A MOST BEAUTIFUL PICTURE
The sun was almost down. It was at the perfect moment of twilight where the surge of night and the ebb of day meet to paint the most beautiful picture in the world. Jonathan's breath was the only sound besides the creak of the old brown chains on the swing and his daughter's endless talking. He didn't know if his daughter was talking when he said to her, "Anna, I used to play here."
"It looks old," his daughter said, frowning. Jonathan's eyes swept the playground. The swings were the only things that were all still erect and working. The tree house with the big yellow slide had a pile of fallen logs at its base and the slide was brown and cracked. The sandbox used to be a bright white sea in a bed of woodchips but now it was just a giant, tainted black mess. Even the woodchips were worn down, and weedy grass had grown in through the unguarded spaces.
"How long . . ." Jonathan murmured.
His daughter plummeted off the swing and fell into the woodchips. "Whee!" she exclaimed. Jonathan smiled as the swing hit him gently on the stomach on its backswing.
"Where'd you learn that?" he asked.
She got back on the swing. "Sara. She's from school. Wasn't that cool?"
"The coolest." His daughter, Laura, was beautiful. She talked like an angel, her breath like butterflies against a purple sky. Her deep black hair was a collection of black diamonds all molded together. When the sun shone in her eyes, they turned into round, blue crystals.
"Hey!" Anna yelled, her eyebrows dipping down at the front. She stepped off the swing let it barrel back at him.
"What?" Jonathan asked, irritated.
"Where's my brayslet?" she asked.
"Yeah," she whimpered. "I don know where it went." A tear slipped down her cheek.
"Don't worry, honey. We'll look for it."
When they couldn't find it after a scrambled search all around the playground, Jonathan asked, "Are you sure you brought it with you?"
"Yes! I saw the sun shining on it when I was swinging."
"What color is it?"
She thought a moment. "Purple—and pink. And shiny."
"Well we can look for it again."
"Maybe it fell off when you jumped off the swing," he suggested.
Her eyes lit up. He smiled, for it was hard not to. So they looked for it again, but they still couldn't find it. Anna had tears in her eyes, flaws in her crystals.
"But Daddy, it's my bracelet!"
"It's, okay, hon. We can find you one when we get home," he answered. "You and Mommy can go shopping. He knew how his daughter loved shopping.
"How? I don't think that is gonna happen," Anna said. She slumped back into the swing. It creaked with acceptance.
"Why not, honey?"
"Yesterday morning, Mommy said for a while we might not be getting any more toys very soon."
Jonathon sat down in the swing next to her. She was swaying in the breeze. He said nothing for a while. He looked up at her and grimaced. "You know Daddy lost his job?"
She said nothing. A tear slipped from her eye and plummeted to the woodchips. It made a soft splat.
"Anna, she's right. I'm sorry if I got your hopes up. I just forgot about it." He changed the subject, "It's great, you know, coming back to this playground."
"Were you a kid in this town?" Her feet raked the ground. They both watched.
He nodded slowly. "I grew up here. In this playground, me and my friends played here."
"I used to be rich!" Jonathon shouted, jumping of the swing. "I owned this town," he muttered. He walked over to the sandbox and stared at it for a long time. His daughter, watching him, fell asleep, her head leaning against the chain.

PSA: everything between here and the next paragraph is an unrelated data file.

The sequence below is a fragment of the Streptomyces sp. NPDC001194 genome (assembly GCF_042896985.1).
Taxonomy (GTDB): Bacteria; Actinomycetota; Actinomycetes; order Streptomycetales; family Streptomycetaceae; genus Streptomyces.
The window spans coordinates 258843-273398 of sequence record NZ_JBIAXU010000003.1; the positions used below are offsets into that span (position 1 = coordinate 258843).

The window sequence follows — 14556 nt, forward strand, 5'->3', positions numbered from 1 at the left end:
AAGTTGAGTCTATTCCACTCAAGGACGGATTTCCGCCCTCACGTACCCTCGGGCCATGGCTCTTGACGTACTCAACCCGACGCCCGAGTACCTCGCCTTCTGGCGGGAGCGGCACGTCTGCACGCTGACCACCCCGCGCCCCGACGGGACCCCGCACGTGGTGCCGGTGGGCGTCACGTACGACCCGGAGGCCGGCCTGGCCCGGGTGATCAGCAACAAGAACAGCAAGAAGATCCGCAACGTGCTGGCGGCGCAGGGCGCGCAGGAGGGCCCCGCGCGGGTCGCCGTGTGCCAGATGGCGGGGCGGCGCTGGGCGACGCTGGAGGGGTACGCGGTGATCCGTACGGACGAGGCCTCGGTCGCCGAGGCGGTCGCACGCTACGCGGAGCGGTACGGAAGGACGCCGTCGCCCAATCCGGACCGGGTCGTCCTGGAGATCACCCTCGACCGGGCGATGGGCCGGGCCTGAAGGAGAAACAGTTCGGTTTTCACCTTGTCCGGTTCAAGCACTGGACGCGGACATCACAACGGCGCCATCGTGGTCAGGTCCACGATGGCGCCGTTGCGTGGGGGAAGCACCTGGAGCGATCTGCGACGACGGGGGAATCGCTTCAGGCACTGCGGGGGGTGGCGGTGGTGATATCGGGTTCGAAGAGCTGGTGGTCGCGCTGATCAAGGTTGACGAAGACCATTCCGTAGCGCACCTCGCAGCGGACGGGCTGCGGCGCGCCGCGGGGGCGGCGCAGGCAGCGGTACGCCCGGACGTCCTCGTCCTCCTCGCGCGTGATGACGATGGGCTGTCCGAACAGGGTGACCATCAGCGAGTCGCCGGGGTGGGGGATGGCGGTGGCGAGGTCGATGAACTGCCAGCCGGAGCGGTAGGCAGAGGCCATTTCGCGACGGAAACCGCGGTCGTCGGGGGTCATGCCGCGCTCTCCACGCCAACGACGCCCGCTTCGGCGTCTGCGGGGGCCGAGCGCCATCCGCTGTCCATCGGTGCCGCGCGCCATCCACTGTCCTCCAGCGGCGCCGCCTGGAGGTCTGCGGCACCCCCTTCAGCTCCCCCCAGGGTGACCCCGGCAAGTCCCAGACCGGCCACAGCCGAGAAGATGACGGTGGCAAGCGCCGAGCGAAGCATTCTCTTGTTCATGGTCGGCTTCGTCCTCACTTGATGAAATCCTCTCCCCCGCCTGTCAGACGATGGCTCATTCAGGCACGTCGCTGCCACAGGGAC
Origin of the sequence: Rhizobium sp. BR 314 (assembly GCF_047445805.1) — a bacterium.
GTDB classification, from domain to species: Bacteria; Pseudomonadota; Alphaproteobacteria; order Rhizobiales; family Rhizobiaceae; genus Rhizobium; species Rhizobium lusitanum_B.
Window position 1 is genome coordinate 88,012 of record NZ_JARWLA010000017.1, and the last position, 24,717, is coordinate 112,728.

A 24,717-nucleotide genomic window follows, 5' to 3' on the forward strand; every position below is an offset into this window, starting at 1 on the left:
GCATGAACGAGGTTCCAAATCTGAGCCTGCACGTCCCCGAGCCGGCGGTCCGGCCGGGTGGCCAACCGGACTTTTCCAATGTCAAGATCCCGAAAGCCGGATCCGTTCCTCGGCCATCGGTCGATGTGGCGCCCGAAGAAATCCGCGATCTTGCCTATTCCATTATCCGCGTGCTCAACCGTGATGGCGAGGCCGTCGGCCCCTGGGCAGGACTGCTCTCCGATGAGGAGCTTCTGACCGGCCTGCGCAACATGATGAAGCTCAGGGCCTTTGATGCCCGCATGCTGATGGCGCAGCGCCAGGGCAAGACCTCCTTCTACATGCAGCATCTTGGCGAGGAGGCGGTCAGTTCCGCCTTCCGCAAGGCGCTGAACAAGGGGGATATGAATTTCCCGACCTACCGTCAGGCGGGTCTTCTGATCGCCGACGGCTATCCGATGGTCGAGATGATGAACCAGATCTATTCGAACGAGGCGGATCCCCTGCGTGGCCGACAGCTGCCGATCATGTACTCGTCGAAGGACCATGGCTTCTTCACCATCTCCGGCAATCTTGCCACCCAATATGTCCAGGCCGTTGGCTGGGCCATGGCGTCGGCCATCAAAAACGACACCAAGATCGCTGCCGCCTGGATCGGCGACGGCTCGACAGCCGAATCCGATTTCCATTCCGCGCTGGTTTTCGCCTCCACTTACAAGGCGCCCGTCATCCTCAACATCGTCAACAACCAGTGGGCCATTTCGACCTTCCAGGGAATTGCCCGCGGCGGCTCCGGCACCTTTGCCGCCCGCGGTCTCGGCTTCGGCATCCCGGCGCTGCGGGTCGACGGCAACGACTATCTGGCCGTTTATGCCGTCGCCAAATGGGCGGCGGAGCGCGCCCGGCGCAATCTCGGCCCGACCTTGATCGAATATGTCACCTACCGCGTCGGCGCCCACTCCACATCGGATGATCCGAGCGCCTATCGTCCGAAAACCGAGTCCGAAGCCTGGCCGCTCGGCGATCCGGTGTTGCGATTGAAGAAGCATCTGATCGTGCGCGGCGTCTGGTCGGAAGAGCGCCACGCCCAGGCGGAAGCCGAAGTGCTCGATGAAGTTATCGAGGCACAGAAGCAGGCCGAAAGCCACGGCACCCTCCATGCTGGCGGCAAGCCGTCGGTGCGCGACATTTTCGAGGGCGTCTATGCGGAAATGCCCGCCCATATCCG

"Hey!" a voice came from the parking lot. Jonathon looked up and saw a cop leaning on his car. "Who are you?"
"Jonathon. Jonathon Meakly.
He thought he recognized the name. "This town's deserted. Hallis was abandoned fifteen years ago. What're ya doing here?"
Jonathon walked a few steps, pondering the question. "I don't know. Nostalgia, maybe? Reliving old memories. Warm memories, beautiful memories," Jonathon answered thoughtfully, looking at the curb separating the grass from the woodchips. He wondered what would happen if the curb suddenly vanished and grass and woodchips ran and grew all over each other; a big, frenzied mess.
The cop watched him. "That your daughter?"
Jonathon nodded, grinning suddenly. "Beautiful, isn't she?"
The cop looked at the girl on the swing. It took a lot of effort not to wince. The girl on the swing, still sleeping, had long, matted black hair, ridden with white spots visible from where he was standing. Her clothes were dirty and ragged at the sleeves. Her face, leaning on the chain, was blotched with pimples all over. The cop looked back at Jonathon.
"All right," the cop said, looking away from the girl and up at the darkening sky. "You'll need to—"
"Leave," Jonathon finished. He nodded, and in his mind, the curb had vanished already. It had vanished a long, long time ago.
"All right, take care," the cop said as he turned to his car, all the while his expressionless face watched the cool night sigh into existence. He wondered if an artist could ever really capture the energy, the feeling from a real sunset.
Jonathon woke Anna and took her to the car. Half-asleep, she didn't say a word. Before he started the engine he looked at his daughter in the rearview mirror, already sleeping again. He then thought that maybe some other lost father and his daughter would come back to his hometown to relive past happy memories. He wondered if maybe the little girl would find a bracelet in the woodchips in the playground and smile.
Jonathon started the engine and looked at his daughter again. Asleep, she was beautiful. Her crystals were being renewed, refueled, guarded for safekeeping. He was rich. He wondered if an artist could ever paint a picture like this—a most beautiful picture.